"I am planning to live at least 100 years. There are so few of us left and for God’s sake–I am not ready to take my story with me to the grave," the main character Garbis says in the new documentary by the Holmquist-Khardalian team called "I Hate Dogs–The Last Survivor."
Garbis–a 98 year-old survivor of the Armenian genocide tells his story.
One morning–the Turks seize his village; the men are separated from the women. Garbis does not realize the gravity of the situation and takes leave of his mother–a last hug and a last kiss–as it was to be–from his weeping mother. Garbis is only 9-years-old.
Together with his father and several thousand other Armenia’s–Garbis is forced through the Syrian desert–along with his father–older brother–and a cousin–who eventually die of hunger and exhaustion. With the help of others–Garbis buries his family. Later in the evening–he goes to see his father’s grave. "Then I saw several stray dogs feeding on my father’s flesh. They were tearing his thighs apart. I grabbed some stones and threw them at the dogs to frighten them off–but the dogs had become wild–they started growling and ran towards me. I was terrified–so I ran away. That picture has haunted me all my life. I see the dogs–right in front of me–just ten meters away."
Garbis ends up in Mosul–Iraq to start his first business at the age of 15. He eventually settles down in France and becomes a successful businessman. His son Serge–who has taken over his father’s textile factory–explains Garbis’s torment: "It took my dad 40 years before he felt able to tell me the story. He just could not tell it to me."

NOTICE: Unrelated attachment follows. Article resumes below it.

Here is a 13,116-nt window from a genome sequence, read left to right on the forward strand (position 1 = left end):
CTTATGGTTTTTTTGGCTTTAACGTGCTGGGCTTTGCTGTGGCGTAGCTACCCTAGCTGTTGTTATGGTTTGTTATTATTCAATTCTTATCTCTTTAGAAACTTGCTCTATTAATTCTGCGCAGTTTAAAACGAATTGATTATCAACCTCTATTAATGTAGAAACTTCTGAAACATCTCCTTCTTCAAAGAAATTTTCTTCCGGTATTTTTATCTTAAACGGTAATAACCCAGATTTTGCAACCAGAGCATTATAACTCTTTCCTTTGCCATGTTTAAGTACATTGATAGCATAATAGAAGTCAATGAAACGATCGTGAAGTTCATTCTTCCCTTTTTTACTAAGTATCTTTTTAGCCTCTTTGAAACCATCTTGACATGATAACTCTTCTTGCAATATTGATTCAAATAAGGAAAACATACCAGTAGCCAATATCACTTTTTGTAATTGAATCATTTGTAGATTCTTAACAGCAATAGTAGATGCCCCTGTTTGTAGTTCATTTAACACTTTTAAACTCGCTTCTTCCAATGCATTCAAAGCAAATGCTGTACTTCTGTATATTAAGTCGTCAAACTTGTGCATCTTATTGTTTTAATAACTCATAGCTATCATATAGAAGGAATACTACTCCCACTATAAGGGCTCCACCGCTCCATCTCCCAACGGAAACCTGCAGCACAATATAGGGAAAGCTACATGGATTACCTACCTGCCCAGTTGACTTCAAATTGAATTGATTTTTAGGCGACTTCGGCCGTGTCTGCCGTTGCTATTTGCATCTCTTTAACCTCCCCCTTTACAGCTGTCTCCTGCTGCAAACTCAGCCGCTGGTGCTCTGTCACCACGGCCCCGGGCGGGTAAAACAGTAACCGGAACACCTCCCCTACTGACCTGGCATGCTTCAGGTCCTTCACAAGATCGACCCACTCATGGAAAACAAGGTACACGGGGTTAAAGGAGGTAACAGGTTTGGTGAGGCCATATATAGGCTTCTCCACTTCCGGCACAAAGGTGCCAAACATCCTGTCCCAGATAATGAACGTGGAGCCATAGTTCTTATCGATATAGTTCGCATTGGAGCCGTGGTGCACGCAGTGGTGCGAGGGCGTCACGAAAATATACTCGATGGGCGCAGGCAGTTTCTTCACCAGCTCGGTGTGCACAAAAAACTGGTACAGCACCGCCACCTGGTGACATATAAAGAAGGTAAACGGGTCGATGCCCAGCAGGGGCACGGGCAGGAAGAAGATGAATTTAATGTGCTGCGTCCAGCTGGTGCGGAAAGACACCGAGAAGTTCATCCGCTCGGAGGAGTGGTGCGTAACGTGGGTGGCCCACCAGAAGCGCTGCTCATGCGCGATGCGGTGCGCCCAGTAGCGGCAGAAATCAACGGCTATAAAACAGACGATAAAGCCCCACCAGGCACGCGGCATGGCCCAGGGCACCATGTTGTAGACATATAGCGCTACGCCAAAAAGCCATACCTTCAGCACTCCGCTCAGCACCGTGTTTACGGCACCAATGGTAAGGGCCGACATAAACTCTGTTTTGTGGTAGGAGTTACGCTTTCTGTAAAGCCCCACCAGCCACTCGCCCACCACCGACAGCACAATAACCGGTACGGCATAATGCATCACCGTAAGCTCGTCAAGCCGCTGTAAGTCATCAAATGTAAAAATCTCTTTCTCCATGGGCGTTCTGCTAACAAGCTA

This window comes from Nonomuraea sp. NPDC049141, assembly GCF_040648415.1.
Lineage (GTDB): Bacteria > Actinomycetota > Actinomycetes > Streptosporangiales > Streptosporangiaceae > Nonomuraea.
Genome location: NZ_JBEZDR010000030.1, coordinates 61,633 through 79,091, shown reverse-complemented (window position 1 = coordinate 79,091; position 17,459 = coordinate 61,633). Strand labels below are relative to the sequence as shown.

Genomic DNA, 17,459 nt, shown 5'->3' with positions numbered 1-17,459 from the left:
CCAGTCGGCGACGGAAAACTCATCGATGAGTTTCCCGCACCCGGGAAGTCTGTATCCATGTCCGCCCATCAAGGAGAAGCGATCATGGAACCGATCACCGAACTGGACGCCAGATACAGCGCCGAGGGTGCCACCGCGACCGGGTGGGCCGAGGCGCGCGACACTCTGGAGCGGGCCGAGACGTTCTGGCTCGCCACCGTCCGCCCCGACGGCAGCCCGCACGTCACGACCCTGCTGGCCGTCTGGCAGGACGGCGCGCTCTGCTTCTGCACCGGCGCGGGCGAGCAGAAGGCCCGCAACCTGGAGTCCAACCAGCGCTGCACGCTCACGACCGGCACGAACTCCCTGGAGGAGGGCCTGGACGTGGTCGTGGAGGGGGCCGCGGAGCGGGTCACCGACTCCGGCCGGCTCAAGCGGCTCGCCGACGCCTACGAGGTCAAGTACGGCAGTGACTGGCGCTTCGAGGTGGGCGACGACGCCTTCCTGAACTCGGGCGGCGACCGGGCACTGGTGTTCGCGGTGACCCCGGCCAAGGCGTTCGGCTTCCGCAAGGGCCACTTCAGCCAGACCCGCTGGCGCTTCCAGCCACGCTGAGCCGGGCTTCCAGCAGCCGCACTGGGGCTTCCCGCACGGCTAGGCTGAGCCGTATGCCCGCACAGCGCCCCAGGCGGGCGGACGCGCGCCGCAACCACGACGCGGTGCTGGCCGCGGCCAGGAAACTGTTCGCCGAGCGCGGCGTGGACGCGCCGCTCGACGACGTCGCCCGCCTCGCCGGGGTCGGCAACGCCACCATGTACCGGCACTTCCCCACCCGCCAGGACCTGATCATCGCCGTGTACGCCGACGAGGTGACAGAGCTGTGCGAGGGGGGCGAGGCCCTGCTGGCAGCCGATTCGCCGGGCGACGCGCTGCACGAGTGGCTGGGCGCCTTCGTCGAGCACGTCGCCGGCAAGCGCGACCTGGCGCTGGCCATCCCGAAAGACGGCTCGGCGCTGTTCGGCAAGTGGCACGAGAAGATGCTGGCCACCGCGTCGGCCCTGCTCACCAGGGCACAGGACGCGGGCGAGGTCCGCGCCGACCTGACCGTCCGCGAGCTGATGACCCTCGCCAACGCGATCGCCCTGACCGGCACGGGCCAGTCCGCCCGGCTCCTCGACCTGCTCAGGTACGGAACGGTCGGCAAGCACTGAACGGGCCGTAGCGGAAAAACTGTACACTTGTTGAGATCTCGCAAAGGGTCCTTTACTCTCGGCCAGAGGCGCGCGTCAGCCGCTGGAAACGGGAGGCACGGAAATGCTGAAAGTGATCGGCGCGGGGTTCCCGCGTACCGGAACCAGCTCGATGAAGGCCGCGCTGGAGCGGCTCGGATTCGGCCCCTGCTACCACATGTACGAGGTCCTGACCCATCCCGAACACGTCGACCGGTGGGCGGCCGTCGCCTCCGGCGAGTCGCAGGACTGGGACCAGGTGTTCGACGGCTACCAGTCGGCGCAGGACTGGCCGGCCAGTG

Swedish filmmakers Pea Holmquist and Suzanne Khardalian made the first feature-length documentary film about the genocide of the Armenia’s–"Back to Ararat" (1988). The film–which received numerous awards–was screened in Grimstad in 1989.
Holmquist has made films for thirty years and runs his own film company with his wife Khardalian. He is a longtime manager of the Association of Independent Filmmakers in Sweden–and–since 1992–been in charge of documentary filmmaking at Dramatiska Institutet in Stockholm.
He has produced and directed more than fifty films–including Gaza Ghetto (1984)–one of the first documentaries about Palestinians and occupied Gaza. He has also made Back to Ararat (1988)–about a forgotten genocide in Armenia–which was screened in Grimstad in 1989. Other films are Her Armenian Prince (1997)–Words and Stones Gaza (2000)–From Opium to Chrysanthemums (2000)–Where Lies My Victory? (2002) and My Dad–The Inspector (2003)–which won first prize at the Leipzig Film Festival last year and will be screened during the international short film program at this year’s festival in Grimstad.
The filmmakers talk about the film:
"It was just a year ago when we read a few lines–a tiny notice in "The Guardian" telling its readers that the last survivor of the genocide living in UK had died.
The notice was like an alarm.
We have done several documentary films on the Armenia’s and particularly on the Armenian genocide. "Back to Ararat" was filmed in the late 80’s and in 1988 it received the golden award for best film in Sweden. The film was shown all over the world in movie theatres and TV channels.
It seemed to us that however the new generation today–both foreign and Armenian are not so much aware of the issue.
Hence we thought about ?the last survivor.’
We did extensive research and located the few still living survivors of the Genocide. The research took us to all over the world. And then we found Garbis; he was special and he hated dogs.
Garbis–as a 9-year old boy–witnessed his father being eaten up by stray dogs–after losing all members of his family one by one–on the death march to Der Zor.
"I Hate Dogs–The Last Survivor" is our latest addition on the Armenian Genocide.
It is a short documentary–28 minutes long–and tells the story of a human being–that in spite of evil–has managed to build a new life. Whenever Garbis is raising his glass of wine he is wishing long life for his family."